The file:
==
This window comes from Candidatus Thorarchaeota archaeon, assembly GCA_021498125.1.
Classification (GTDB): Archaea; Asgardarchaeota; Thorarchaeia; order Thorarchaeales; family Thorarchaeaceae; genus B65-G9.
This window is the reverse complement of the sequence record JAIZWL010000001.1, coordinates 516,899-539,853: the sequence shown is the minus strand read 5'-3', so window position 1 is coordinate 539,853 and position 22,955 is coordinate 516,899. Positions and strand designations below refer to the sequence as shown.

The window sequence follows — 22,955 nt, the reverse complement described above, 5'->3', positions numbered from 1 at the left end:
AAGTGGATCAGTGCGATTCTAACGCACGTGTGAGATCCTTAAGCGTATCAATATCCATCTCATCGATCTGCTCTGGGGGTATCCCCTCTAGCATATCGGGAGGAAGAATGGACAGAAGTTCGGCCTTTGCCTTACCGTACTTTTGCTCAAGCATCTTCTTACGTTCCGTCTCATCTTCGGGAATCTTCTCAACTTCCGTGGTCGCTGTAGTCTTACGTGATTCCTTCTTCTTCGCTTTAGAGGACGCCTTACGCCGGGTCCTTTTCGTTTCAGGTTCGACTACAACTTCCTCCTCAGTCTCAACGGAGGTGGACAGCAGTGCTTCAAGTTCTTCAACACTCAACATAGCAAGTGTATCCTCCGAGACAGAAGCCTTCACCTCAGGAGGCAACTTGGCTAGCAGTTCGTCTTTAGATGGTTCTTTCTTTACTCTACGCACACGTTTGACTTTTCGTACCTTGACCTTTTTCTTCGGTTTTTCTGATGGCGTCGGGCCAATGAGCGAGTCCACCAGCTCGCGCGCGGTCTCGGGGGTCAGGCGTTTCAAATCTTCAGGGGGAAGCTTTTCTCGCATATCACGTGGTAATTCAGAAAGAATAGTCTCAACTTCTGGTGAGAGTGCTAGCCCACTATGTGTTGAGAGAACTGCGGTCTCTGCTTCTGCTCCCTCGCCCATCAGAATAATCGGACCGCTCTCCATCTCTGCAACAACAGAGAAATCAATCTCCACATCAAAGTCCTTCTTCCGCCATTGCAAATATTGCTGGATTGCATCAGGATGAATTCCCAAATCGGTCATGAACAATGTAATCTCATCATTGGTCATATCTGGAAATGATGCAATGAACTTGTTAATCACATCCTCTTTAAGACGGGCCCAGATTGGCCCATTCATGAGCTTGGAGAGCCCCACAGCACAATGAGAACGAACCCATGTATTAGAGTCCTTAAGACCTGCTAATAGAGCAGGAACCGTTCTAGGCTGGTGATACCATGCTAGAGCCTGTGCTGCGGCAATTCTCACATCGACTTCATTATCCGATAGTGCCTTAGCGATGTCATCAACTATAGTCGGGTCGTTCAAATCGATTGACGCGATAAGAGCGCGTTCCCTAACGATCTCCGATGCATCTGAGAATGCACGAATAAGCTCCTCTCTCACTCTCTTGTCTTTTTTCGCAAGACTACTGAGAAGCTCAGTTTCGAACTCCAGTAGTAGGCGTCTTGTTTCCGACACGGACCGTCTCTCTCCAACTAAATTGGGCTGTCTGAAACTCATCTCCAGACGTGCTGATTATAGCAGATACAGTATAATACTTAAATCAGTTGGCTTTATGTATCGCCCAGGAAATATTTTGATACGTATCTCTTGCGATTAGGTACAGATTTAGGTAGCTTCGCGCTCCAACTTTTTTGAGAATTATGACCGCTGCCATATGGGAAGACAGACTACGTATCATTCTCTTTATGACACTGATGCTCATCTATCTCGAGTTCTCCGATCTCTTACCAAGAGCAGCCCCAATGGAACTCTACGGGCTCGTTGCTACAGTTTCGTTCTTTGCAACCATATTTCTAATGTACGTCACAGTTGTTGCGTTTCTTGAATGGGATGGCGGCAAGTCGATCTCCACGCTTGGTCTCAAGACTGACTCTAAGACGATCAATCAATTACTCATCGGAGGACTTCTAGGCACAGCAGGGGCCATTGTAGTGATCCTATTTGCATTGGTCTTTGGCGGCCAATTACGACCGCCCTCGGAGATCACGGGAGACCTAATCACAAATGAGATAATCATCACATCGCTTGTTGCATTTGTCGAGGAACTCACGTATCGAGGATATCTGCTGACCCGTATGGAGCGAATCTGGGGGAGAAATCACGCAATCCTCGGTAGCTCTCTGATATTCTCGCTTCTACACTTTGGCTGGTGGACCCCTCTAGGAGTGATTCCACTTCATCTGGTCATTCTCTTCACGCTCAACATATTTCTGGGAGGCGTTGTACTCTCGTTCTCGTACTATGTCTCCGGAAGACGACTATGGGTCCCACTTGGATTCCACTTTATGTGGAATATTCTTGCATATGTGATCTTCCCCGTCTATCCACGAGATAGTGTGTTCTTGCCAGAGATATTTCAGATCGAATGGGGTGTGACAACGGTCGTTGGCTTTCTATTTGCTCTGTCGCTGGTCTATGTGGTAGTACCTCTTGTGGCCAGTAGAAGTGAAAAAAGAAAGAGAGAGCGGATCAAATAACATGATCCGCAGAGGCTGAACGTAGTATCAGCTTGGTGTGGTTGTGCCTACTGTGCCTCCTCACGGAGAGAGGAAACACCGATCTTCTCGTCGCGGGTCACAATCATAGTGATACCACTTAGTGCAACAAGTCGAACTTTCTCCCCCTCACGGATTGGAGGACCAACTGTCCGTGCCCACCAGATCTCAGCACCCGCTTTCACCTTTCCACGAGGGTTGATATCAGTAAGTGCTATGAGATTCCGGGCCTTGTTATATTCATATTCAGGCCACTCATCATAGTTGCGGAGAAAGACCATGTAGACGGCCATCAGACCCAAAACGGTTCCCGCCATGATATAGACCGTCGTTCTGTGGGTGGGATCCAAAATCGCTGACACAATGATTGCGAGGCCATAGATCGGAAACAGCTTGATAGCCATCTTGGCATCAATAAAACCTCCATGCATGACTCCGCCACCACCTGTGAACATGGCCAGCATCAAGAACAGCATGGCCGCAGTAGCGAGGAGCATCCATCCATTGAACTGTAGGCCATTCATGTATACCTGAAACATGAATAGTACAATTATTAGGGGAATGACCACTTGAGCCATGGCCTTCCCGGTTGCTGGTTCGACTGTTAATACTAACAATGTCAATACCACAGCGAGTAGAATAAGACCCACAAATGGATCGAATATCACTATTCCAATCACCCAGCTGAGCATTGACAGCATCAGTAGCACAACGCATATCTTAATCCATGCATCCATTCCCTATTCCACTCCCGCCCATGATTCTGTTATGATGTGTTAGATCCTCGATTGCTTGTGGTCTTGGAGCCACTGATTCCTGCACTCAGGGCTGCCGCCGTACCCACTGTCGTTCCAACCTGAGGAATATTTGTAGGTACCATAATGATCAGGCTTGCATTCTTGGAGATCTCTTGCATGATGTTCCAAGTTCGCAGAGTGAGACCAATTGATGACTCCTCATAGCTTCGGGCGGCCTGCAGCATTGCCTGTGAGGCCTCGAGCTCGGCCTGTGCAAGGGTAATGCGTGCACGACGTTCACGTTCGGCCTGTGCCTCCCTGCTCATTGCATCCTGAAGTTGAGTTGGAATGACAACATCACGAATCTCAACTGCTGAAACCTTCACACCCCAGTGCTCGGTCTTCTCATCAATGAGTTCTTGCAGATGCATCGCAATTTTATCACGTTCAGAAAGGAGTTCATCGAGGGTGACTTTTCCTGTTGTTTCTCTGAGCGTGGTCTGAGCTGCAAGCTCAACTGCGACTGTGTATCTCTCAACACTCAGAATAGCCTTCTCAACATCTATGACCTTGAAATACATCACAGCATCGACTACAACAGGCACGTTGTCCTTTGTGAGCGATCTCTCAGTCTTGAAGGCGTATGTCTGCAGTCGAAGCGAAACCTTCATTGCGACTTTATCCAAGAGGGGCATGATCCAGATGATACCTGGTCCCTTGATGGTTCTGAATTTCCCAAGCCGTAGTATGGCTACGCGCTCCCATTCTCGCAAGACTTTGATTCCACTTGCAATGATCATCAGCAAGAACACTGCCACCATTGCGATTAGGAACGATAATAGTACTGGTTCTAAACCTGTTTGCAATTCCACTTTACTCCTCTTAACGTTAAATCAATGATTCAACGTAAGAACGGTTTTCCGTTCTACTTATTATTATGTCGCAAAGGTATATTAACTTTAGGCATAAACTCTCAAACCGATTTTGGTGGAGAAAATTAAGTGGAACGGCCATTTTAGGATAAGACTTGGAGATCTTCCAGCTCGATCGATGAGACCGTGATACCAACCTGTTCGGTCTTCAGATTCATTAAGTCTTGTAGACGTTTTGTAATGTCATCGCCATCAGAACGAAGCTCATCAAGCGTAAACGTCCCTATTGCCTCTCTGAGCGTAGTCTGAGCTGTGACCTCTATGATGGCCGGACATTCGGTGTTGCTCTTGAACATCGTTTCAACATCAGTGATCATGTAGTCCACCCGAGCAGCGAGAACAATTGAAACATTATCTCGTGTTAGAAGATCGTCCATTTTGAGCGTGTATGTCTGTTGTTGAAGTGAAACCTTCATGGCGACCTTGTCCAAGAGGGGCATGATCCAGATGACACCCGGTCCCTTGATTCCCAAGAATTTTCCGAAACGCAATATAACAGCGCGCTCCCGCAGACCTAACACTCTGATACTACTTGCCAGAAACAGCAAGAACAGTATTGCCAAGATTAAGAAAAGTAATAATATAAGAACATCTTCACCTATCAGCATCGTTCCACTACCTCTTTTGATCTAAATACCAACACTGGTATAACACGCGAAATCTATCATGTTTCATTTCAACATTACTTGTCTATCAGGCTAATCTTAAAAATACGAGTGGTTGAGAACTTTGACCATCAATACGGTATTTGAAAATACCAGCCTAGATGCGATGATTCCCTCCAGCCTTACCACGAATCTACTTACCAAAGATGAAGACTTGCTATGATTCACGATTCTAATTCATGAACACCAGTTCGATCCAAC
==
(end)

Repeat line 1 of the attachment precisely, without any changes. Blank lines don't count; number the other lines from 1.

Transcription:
This window comes from Candidatus Thorarchaeota archaeon, assembly GCA_021498125.1.